If you’re wondering what’s on the minds of trucking company executives these days, “driver shortage” is back on the list of what’s keeping them awake at night. Carriers who were asked by the American Transportation Research Institute (ATRI) to outline their top concerns ranked it number five. Other fleet bosses believe we’re in a crisis situation, facing a shortage of unprecedented proportions.
With the exception of the past couple of years when the recession pushed it into the background, trucking has been citing “driver shortage” as a critical issue for decades, so what’s got the top dogs so riled up this time?
They cite increased freight demand and anticipated changes to the US hours-of-service that could shorten driving time, and some say that CSA 2010 could have a “catastrophic” impact by making as many as 200,000 current drivers unemployable.
ATRI also asked industry leaders what their proposed strategies are for dealing with the issues, and to my mind, what carriers say about their plans for fixing the problems provides some insight into why some issues remain on the list, year in and year out.
The top strategies for dealing with the driver shortage this time around are to: evaluate the competitiveness of driver pay and benefits to better compete with other professions; address quality of life concerns by developing programs that advance work-life balance; and engage in high-profile marketing and recruiting efforts to get more people interested in the industry.
Sounds good so far. The first two -addressing driver pay/benefits and work-life balance -are pretty high on the list of just about every driver out there too. In fact, “better money” and “better benefits” remain the top reasons why close to 85% of Canadian drivers would switch carriers, according to a recent driver satisfaction survey.
So, where’s the money? I haven’t talked to too many drivers lately who’ve been offered a raise. Of course, carriers don’t actually say they’re going to pay drivers more -they’re just going to evaluate pay and benefits in other sectors. But here’s what really gets me: they single out the construction industry, which is, in their eyes, their biggest competitor for jobs. A seemingly innocuous point, perhaps, but it speaks volumes about where some carriers’ heads are when it comes to understanding why they might have trouble filling their seats with good drivers.
Trucking’s competition is decidedly not a single industry sector. Almost every sector of the economy is facing shortages as the population of the industrialized world grows older, and peoples’ attitudes and expectations toward jobs and work change.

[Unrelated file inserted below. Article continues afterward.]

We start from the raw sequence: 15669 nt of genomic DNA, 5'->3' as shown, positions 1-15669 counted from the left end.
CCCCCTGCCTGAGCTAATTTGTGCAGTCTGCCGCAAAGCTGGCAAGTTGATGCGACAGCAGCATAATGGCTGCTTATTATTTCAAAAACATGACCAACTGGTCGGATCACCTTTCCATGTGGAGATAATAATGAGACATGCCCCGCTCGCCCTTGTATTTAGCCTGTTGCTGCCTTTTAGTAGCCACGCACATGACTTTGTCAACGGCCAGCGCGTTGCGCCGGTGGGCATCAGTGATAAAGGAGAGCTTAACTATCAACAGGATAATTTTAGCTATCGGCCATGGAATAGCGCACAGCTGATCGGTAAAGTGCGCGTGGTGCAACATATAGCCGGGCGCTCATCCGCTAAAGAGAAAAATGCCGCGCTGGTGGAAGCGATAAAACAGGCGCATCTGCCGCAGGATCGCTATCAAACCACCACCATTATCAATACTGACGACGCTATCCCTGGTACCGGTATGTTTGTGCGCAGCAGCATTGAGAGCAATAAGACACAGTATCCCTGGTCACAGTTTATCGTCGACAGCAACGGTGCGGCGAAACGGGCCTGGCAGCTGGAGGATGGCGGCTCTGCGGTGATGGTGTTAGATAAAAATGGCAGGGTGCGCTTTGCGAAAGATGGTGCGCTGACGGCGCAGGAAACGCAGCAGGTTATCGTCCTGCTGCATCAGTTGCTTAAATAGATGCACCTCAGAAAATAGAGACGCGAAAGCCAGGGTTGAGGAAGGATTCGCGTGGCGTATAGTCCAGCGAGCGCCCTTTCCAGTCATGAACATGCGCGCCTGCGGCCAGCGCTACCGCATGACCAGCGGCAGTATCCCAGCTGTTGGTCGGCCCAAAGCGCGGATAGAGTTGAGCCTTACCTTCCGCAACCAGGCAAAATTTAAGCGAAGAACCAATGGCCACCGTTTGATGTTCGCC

We have a handful of enlightened carriers in this country who are brilliant when it comes to dealing with their human resources, but by and large, I think trucking is slow to truly understand how profound an impact demographic changes have on our industry. And that’s hampering their ability to attract, motivate, and retain good employees.
For example, we’re in the unique position in Canada of having four generations in the workforce at the same time, and each of these generations has different attitudes and values with respect to work and life.
Good employers -trucking companies included -need to understand what workers from each of these groups want from a job, what they want from their boss, what the consequences are if the organization doesn’t deliver.
Work-life balance issues are -and have been for ages -a significant concern for truck drivers, and if the light is finally coming on for carriers, well, hallelujah.
The National Study on Balancing Work, Family and Lifestyle, a ground-breaking 2009 study on work-life issues commissioned by Health Canada, examines myths surrounding work-life conflict. One of these is that helping workers find work-life balance is something “nice” employers do for their employees, and has little to do with the bottom line.
Not so. People who can’t balance work and life have lower levels of job satisfaction, they’re less committed to their organizations, and less loyal. They report higher job stress and they’re more likely to be absent -just not show up -at the desk or at the loading dock. Only recently have experts been able to put a dollar figure to all of this; just the incremental increase in absenteeism because of not being able to balance costs Canadian companies over $4 billion a year in direct costs.
Understanding how imbalance manifests itself in truck drivers, then aggressively seeking ways to improve the quality of life for commercial drivers, is not only a key recruitment and retention strategy (as the ATRI respondents see it), it makes sound business sense.
The fact that carriers are finally looking at driver pay and benefits, as well as quality of life issues, as possible strategies for attracting people to the job is encouraging. A supportive work environment, a decent wage, and a good work-life balance: these are the kinds of things that are going to attract people into the industry.
But unless they get the first two right, the third strategy -high profile marketing and recruiting -will be all for naught. A glitzy advertising campaign might successfully lure individuals into the industry before they choose alternate career paths, but if the job doesn’t measure up, they simply won’t stay, and “driver shortage” will be back on the list next year too.
-Joanne Ritchie is executive director of OBAC. Are you coming unbalanced? E-mail her at email@example.com call toll free 888-794-9990.
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